Appeal from order of Superior Court, Oct. T., 1967, No. 1079, affirming order of Court of Common Pleas of Lancaster County, Aug. T., 1967, No. 1, in case of Lancaster Housing Authority v. June Gardner.
Howard Lesnick, with him Daniel H. Shertzer, for appellant.
Alfred C. Alspach, with him Alspach and Ryder, for appellee.
Bell, C. J., Jones, Cohen, Eagen, O'Brien, roberts and Pomeroy, JJ. Opinion by Mr. Justice Cohen. Dissenting Opinion by Mr. Justice Roberts.
This is an appeal from an order affirming the refusal of the grant of a rule to show cause why a confessed judgment in ejectment should not be opened or stricken. The rule was refused by the court of common pleas without requiring an answer to be filed. Although the Superior Court initially affirmed by a per curiam order, a petition for reargument was denied in 211 Pa. Superior Ct. 502, 238 A.2d 209 (1968). This Court granted allocatur and ordered argument which was heard after the United States Supreme Court filed its opinion in Thorpe v. Housing Authority of Durham, 393 U.S. 268, 89 S. Ct. 518, 21 L. ed. 2d 474 (1969).
Appellant is a tenant in appellee's (Authority) apartment project under a month-to-month lease terminable on 30 days' notice. On June 20, 1967 she was given notice that her lease would not be renewed and that she was to quit the premises at the end of the following month. At a meeting of the Authority on July 13, the executive director of the Authority stated that he had examined the premises and found them "filthy". On August 1, judgment was confessed and the eviction ordered.
The issue before this Court is technical in nature: Were there sufficient allegations in the petition to merit the grant of a rule and require an answer? We find that the petition was adequate to raise the issue of compliance with the HUD Circular of February 7, 1967,*fn1 and that the lower court should have granted a rule and required an answer. In so finding, we rely upon the last paragraph in Thorpe, supra, in which the Court said, "we have no reason to believe that once petitioner is told the reasons for her eviction she cannot effectively challenge their legal sufficiency in whatever eviction proceedings may be brought in the North Carolina courts." Thus it seems that appellant must be afforded an opportunity to know the reasons for the eviction and an opportunity to explain or reply. Hence, we must return these proceedings to the lower court to develop a record so that it can be determined whether there was compliance with the HUD Circular and whether the reasons for her eviction were legally sufficient.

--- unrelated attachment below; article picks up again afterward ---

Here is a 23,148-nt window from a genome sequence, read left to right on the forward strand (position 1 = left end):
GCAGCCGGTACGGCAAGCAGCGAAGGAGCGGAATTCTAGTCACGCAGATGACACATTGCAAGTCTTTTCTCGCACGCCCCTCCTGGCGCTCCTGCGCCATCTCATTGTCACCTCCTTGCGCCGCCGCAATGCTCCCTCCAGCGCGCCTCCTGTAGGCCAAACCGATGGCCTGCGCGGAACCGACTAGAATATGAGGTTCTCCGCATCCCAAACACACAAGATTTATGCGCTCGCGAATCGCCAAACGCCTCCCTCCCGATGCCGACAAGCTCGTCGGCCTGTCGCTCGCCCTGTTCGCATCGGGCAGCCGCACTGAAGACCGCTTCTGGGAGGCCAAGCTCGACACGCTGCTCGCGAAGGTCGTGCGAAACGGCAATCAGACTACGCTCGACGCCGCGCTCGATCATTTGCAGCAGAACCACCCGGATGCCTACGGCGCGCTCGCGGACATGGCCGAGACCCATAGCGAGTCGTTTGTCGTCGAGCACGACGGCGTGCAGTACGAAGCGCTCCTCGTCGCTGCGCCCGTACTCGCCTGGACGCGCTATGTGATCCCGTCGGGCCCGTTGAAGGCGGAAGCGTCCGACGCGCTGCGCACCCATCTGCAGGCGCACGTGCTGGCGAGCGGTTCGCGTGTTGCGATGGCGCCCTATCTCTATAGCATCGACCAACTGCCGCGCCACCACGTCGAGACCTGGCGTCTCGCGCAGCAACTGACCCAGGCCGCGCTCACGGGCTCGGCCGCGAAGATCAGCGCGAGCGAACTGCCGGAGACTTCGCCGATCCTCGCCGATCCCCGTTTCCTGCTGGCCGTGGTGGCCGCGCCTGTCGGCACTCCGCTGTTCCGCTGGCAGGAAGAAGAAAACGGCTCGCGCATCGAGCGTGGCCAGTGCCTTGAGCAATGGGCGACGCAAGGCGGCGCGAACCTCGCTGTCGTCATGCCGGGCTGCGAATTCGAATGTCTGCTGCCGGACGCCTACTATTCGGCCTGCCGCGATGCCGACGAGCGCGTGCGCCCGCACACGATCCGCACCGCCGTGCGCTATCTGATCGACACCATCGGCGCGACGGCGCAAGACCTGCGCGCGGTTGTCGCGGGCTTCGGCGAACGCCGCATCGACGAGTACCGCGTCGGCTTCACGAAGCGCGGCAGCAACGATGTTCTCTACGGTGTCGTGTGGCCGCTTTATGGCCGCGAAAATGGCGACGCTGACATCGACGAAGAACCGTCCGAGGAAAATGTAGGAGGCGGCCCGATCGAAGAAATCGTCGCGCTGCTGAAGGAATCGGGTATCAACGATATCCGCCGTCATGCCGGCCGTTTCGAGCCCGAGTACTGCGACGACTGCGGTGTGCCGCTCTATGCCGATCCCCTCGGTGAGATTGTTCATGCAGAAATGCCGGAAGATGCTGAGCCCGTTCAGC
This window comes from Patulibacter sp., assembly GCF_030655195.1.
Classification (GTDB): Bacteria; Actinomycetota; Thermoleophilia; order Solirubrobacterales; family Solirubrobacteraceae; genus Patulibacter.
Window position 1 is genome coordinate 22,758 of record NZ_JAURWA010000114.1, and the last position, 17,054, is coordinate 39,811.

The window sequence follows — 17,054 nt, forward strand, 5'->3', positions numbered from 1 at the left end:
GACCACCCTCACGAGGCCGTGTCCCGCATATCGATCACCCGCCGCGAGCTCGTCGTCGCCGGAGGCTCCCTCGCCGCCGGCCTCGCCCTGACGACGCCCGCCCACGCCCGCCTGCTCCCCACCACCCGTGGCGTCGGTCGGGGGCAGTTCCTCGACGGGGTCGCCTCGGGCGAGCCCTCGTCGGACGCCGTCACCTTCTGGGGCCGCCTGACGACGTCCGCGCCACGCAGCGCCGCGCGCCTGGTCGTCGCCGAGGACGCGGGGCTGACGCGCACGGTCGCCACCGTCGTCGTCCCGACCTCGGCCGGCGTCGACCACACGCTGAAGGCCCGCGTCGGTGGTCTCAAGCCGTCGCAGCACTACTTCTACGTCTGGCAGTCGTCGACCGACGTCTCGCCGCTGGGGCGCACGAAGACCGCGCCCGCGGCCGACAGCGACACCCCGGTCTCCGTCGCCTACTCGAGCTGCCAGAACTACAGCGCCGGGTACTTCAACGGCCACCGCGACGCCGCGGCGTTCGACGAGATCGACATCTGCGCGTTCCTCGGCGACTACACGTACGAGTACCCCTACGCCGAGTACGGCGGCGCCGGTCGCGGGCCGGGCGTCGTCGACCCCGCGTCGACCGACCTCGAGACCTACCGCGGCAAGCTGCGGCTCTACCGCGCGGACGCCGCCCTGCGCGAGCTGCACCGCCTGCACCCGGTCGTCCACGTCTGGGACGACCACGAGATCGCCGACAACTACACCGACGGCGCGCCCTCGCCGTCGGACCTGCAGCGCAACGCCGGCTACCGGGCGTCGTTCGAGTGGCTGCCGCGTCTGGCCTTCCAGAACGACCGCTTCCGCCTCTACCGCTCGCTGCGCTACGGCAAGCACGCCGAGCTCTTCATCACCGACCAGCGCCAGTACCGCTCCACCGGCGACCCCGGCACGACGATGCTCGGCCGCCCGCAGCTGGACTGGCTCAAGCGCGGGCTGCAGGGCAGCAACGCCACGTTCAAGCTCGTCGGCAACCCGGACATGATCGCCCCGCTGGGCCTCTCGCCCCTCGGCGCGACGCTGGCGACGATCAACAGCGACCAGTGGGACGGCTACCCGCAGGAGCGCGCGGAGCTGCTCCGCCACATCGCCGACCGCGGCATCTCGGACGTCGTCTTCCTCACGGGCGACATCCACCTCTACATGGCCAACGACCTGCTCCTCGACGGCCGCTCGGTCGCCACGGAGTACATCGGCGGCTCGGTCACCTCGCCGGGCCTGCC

We are also compelled to comment on the Superior Court opinion which relied upon Pittsburgh Housing Authority v. Turner, 201 Pa. Superior Ct. 62, 191 A.2d 869 (1963), and elsewhere stated that: "This directive [Circular] does not enlarge the rights of tenants or curtail those of the Authority-landlord. It merely assures tenants that their continued occupancy is not dependent upon compliance with unconstitutional requirements . . ."
In light of Thorpe, neither the Turner case nor this latter statement can stand as the applicable ...